A Turkish doctor who says he is the first person to use 3D printing in rhinoplasty and aesthetic surgery, is employing the technology to show patients a realistic preview of how their planned surgical procedures will look. Joel Flynn has more.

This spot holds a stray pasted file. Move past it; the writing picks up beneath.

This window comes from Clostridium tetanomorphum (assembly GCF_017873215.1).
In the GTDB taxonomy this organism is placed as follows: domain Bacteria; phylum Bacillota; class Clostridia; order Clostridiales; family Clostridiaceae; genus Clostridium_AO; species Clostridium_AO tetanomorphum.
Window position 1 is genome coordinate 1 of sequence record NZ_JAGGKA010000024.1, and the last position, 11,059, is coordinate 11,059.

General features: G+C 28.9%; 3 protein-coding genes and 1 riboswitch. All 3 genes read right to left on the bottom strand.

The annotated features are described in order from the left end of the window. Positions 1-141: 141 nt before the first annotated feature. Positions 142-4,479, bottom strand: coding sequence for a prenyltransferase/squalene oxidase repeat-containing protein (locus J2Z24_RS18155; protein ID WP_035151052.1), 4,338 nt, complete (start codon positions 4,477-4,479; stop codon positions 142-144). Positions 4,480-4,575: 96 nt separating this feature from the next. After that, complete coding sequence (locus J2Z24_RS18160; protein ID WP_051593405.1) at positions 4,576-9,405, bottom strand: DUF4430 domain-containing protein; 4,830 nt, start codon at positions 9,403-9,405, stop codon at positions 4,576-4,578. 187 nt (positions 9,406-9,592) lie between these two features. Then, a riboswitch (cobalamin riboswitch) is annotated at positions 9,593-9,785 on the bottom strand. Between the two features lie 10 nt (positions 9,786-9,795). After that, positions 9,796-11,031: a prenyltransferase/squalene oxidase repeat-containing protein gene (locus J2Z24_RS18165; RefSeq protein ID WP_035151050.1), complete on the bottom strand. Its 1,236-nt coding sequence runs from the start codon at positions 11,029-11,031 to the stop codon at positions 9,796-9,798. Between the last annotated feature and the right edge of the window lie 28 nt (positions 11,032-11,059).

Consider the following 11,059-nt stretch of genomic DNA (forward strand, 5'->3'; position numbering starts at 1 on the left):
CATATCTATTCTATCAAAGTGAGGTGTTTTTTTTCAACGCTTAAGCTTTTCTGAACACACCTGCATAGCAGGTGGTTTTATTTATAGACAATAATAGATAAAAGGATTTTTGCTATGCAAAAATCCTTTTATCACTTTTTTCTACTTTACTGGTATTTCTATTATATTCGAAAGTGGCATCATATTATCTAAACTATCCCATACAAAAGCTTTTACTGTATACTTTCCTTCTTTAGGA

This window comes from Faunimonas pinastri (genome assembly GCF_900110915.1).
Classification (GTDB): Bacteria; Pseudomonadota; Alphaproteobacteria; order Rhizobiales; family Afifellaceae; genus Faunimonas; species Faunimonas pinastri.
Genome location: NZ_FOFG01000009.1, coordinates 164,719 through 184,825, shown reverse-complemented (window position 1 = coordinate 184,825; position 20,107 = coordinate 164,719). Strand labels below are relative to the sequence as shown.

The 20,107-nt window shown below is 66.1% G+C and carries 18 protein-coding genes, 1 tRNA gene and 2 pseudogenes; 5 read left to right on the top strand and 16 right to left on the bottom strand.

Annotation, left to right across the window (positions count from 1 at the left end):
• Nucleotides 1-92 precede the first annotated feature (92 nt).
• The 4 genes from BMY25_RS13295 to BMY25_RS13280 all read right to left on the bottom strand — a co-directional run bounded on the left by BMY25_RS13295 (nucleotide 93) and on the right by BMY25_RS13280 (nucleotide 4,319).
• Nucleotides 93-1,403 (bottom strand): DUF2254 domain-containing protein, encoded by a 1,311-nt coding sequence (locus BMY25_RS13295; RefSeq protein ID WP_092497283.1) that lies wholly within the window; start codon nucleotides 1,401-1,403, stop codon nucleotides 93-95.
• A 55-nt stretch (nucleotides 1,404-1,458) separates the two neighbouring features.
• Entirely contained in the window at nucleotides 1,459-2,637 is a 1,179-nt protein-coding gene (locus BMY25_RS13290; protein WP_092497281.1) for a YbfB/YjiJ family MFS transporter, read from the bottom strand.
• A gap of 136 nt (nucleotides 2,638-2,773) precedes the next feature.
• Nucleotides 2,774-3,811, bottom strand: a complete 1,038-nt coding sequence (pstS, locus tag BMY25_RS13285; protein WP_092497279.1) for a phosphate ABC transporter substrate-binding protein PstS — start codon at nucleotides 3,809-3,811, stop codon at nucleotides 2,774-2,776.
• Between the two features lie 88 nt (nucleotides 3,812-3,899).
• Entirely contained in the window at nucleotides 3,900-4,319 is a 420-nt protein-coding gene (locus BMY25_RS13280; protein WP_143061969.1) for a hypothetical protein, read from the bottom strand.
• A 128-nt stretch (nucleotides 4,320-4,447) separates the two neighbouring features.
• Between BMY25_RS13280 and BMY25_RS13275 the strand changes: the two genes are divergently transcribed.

As the 3D printing revolution continues, its application in medicine is among its most fascinating potential uses. And now Turkish Doctor Yakup Avsar claims he's taken a new step with the technology. He's started using it to help patients see - and feel - a preview of their future face after cosmetic surgeries. SOUNDBITE: Turkish Plastic Surgeon, Dr Yakup Avsar, saying (English): "We could show the patients two dimension and three dimensional designs on the screen, but it was not enough, as in the screens, in the monitors you cannot feel the part of your body that you want surgery on." Amanda Koskela approached Avsar when she wanted a rhinoplasty - cosmetic surgery on her nose. She's among the first to be able to experience ahead of surgery how the procedure would change her face. SOUNDBITE: Dutch Plastic Surgery Patient, Amanda Koskela, saying (English): "I don't know how it is to see your child for the first time or to, I don't know, when the minister says you are married now, I don't know those happy moments yet. But it was pure happiness seeing the faces, it was magical. It was magical actually." Experiments using biomaterials to print 3D body parts are ongoing. But while this is still some way off, 3D printing directly from CT scans and MRIs is allowing doctors unprecedented insight into patient's bodies. The Holy Grail of printing replacement body parts or organs is still some way off. But the likes of Dr Avsar are already helping patients like Amanda Koskela face a brighter future.